Each design’s requirements will determine the appropriate solution and whether DRP is necessary and implementable for their specific USB Type-C product.

Converting USB 2.0 OTG SoCs to USB Type-C

While existing Device, Host, and DRD devices can be converted to support the USB Type-C connection with some effort, it is not practical to convert existing OTG SoCs. OTG requires a new state machine using the configuration channel to support USB Type-C. Host Negotiation Protocol is used to swap host and device role for OTG, while Power Delivery communication is used to change roles for USB Type-C. Combined, these challenges preclude simple upgrades of OTC SoCs to USB Type-C.

Rather than converting an existing OTG SoC, system architects can use an external Dual Role Port USB Type-C support chip or redesigned Power Management IC (PMIC) to support DRD or OTG. The redesigned PMIC supports functions such as Power Delivery communication, Vbus switching, configuration channel signaling and device attach detection.

Converting an existing SuperSpeed DRD or OTG product to USB Type-C requires appropriate partitioning of functionality between the old controller, PHY and software, and the new USB Type-C-specific additions. The impact on low level software, drivers, and applications when properly supporting DRD or OTG should not be underestimated. The end user expects that applications using USB are just as user-friendly as the USB Type-C connector itself.

USB Power Delivery

USB Power Delivery communication over USB Type-C uses baseband signaling on the CC pin. Power Delivery communication might be required even if the product is not a Power Delivery provider or a consumer. Power Delivery is optional for High Speed products and mandatory for SuperSpeed hosts, Dual Role Device and OTG products. The Power Delivery controller can be integrated with PMIC. External PD controllers are available from multiple suppliers.

SuperSpeed USB Type-C Datapath

Enhanced SuperSpeed USB products operating in either Gen1 or Gen2 mode must transmit and receive SuperSpeed signals on one of two signal pairs in the receptacle, depending on the cable orientation. This requires some sort of switch and/or multiplexer. The switch position is determined by the cable orientation as determined by the CC pins as described earlier.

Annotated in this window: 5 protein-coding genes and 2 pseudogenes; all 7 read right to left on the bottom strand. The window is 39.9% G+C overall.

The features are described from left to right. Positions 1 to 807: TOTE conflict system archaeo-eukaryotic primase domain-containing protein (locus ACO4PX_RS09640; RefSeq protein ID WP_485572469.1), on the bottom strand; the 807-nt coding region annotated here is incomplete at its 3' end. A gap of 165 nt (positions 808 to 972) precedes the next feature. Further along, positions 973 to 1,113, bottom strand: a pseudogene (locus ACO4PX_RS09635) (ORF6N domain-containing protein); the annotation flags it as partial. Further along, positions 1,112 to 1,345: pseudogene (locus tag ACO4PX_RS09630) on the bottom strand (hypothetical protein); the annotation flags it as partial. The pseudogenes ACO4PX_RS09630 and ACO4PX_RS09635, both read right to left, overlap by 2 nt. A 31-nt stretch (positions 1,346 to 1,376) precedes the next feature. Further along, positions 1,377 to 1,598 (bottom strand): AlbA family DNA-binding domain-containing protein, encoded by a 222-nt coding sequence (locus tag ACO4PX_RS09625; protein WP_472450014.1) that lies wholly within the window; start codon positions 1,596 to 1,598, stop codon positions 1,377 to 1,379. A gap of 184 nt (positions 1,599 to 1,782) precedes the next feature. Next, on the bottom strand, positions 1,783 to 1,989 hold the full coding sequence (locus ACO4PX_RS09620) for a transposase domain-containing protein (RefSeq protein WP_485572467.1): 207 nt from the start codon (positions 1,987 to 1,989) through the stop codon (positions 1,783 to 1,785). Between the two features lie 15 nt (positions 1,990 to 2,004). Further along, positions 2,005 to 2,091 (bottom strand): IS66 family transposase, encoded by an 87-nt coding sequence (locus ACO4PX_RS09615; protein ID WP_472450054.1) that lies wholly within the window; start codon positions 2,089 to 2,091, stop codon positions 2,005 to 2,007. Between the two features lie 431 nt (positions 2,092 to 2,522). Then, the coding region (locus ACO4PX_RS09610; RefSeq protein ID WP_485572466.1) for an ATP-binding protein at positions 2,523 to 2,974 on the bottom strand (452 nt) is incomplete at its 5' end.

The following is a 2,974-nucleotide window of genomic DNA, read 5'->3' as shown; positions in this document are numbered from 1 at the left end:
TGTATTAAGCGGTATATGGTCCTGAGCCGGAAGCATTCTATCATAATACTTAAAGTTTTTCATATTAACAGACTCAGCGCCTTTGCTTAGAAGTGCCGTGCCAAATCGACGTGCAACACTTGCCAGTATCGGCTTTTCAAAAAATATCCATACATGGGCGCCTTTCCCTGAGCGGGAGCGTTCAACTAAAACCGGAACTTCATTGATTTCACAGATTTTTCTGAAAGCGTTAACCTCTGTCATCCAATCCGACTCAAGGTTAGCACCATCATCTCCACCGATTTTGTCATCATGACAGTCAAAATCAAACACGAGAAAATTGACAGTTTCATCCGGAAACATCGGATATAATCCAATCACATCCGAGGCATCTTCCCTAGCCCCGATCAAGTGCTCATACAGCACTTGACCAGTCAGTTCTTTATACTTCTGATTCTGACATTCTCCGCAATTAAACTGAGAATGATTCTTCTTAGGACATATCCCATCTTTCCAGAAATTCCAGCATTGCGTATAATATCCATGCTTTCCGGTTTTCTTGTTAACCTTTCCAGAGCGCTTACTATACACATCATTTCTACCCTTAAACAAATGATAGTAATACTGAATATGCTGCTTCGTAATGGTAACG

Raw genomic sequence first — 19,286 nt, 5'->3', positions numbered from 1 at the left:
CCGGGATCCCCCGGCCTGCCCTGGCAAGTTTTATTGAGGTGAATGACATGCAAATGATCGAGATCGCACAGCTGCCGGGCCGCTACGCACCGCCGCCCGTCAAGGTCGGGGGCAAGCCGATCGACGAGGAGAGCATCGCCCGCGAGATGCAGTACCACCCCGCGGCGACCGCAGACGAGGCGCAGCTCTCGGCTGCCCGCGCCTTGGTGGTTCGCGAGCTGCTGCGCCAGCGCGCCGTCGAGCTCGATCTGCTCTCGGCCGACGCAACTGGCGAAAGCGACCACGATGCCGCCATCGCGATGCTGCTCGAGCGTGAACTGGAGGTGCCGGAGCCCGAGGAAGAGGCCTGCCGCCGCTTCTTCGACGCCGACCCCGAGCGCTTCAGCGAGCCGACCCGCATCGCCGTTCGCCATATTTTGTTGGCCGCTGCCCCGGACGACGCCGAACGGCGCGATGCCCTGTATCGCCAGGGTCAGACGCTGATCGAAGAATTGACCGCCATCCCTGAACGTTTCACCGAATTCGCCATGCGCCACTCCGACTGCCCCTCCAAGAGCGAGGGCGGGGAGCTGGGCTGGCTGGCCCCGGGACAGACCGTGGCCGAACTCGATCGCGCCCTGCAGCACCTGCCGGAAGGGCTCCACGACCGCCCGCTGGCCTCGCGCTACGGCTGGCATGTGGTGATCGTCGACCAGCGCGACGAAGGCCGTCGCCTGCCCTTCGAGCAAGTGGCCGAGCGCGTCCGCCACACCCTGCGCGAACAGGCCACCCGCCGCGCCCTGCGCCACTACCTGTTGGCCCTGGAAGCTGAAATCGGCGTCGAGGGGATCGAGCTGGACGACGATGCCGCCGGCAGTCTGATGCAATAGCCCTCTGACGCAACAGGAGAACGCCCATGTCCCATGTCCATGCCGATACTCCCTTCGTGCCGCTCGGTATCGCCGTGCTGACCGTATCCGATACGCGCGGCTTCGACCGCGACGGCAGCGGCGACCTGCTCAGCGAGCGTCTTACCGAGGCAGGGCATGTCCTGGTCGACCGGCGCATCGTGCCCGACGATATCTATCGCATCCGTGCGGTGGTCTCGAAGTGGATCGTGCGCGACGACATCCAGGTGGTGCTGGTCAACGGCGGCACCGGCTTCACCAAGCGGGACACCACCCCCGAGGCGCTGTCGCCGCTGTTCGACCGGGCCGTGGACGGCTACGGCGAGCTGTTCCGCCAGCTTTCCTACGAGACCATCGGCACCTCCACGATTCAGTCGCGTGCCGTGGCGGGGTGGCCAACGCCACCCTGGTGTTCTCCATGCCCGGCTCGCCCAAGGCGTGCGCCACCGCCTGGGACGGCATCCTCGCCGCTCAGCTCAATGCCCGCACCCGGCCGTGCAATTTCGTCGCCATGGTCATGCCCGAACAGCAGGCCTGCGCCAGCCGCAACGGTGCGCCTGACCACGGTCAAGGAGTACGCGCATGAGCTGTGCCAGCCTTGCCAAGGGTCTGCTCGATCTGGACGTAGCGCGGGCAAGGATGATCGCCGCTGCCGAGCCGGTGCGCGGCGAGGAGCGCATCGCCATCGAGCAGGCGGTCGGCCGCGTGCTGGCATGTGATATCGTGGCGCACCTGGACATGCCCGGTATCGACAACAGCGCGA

Regarding these switches, the USB Type-C specification states: "The functional requirements for implementing SuperSpeed USB data bus routing for the USB Type-C receptacle are not included in the scope of this specification. There are multiple host, device and hub architectures that can be used to accomplish this which could include either discrete or integrated switching, and could include merging this functionality with other USB 3.1 design elements, e.g. a bus repeater."

Multiple suppliers offer external high bandwidth switches that are useful when converting an existing SuperSpeed product to USB Type-C. Switch suppliers also offer complete USB Type-C chips that include Power Delivery and Configuration Channel functionality in addition to the SuperSpeed datapath switch. System architects should note that the external USB Type-C switch or chip adds power, area and cost. Designers must determine if this is appropriate for their product to meet time-to-market requirements.

Summary

USB Type-C is not just a new USB connector. It is a framework for the future. Dedicated USB Type-C PHYs and controllers will be available. This will allow ASICs and SoCs to be redesigned to natively support USB Type-C. Until then, multiple solutions exist for converting existing product designs to USB Type-C. Solutions range from trivial to challenging depending on the required USB Type-C product capabilities.